Comically skewering creative pretensions, Jamie Adams’ Welsh romp Black Mountain Poets is sharply observed and very funny.
A Field In Walesby Alexa Dalby
CAUTION: Here be spoilers
Alice Lowe (heading for even greater acclaim after Sightseers) and comic actress Dolly Wells are haphazard sisters Claire and Lisa, first seen here in an unexplained and failed attempt to steal a JCB. On the run from the police, they opportunistically ‘borrow’ an unlocked car belonging to the Wilding Sisters, acclaimed experimental performance poets, who are on their way to be guests at a poetry retreat. Finding the invitation in the car, on impulse, the sisters decide to go there and pass themselves off as the Wildings. The retreat, in Wales’ damp Black Mountains – beautifully shot in autumnal russets and greens by cinematographer Ryan Eddleston – turns out to be a handful of enthusiasts under a tiny gazebo outside a remote and isolated cottage. It’s a new and bizarre world to Claire and Lisa, and they feel like talentless outsiders.
With all the dialogue improvised, huge credit must go to the quickfire wit and one-liners of Lowe and Wells and their symbiotic chemistry as the insecure, unpoetic but jokey imposters. The rest of the cast of amateur poets are equally spot on – especially Tom Cullen (Weekend) as Richard, the shy object of their competing affections, Rosa Robson as his more successful and soon-to-be-ex girlfriend Louise, and Richard Elis as Gareth, the starstruck organiser, overwhelmed by the appearance of the supposed Wilding Sisters and fretting with 21st century angst because the kitchen doesn’t have even a basic milk frother or organic rice cakes.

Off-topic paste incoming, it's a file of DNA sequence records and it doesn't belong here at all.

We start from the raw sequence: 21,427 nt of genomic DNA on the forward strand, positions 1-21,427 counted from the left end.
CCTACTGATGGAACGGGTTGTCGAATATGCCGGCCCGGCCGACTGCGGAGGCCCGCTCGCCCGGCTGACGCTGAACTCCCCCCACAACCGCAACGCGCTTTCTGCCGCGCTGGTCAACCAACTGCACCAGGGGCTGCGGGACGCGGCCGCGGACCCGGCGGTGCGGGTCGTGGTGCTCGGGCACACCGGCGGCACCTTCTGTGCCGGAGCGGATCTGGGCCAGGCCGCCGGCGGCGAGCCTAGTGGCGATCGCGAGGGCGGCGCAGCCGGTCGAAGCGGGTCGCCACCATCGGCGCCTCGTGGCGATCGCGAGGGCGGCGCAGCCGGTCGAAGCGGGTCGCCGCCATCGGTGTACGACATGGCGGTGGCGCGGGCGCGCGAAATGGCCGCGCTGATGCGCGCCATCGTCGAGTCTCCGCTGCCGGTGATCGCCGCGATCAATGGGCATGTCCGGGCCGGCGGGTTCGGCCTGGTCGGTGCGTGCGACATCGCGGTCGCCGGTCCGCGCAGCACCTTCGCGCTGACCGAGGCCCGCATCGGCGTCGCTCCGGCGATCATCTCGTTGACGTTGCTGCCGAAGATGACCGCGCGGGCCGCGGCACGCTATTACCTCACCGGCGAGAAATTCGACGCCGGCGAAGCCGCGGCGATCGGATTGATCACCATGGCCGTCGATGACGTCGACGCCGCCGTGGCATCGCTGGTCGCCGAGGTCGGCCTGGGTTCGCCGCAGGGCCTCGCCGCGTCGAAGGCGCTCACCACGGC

Day two of the retreat is a night spent by the group camping up the mountain to seek poetic inspiration from nature, and it’s as uncomfortable, embarrassing and basic as camping in Britain is usually portrayed. Claire and Lisa continually have to avoid writing or performing poety otherwise they would blow their cover as the Wilding Sisters. A comic high spot as a result is Alice Lowe impressing the group by reciting a Tesco’s receipt as if it was experimental poetry.
Black Mountain Poets is the final part of Welsh director Jamie Adams’ ‘modern romance’ trilogy, following Benny & Jolene and A Wonderful Christmas Time. Shot with a minimal budget in five days, the handheld cameras and natural light give it a naturalistic documentary feel, but with all the quirks and subtle absurdities heightened. Though pretensions are ridiculed, it’s done affectionately. The title references America’s Black Mountain poets, a group of mid-20th century avant-garde or postmodern poets in North Carolina.
Black Mountain Poets is released on 1st April 2016 in the UK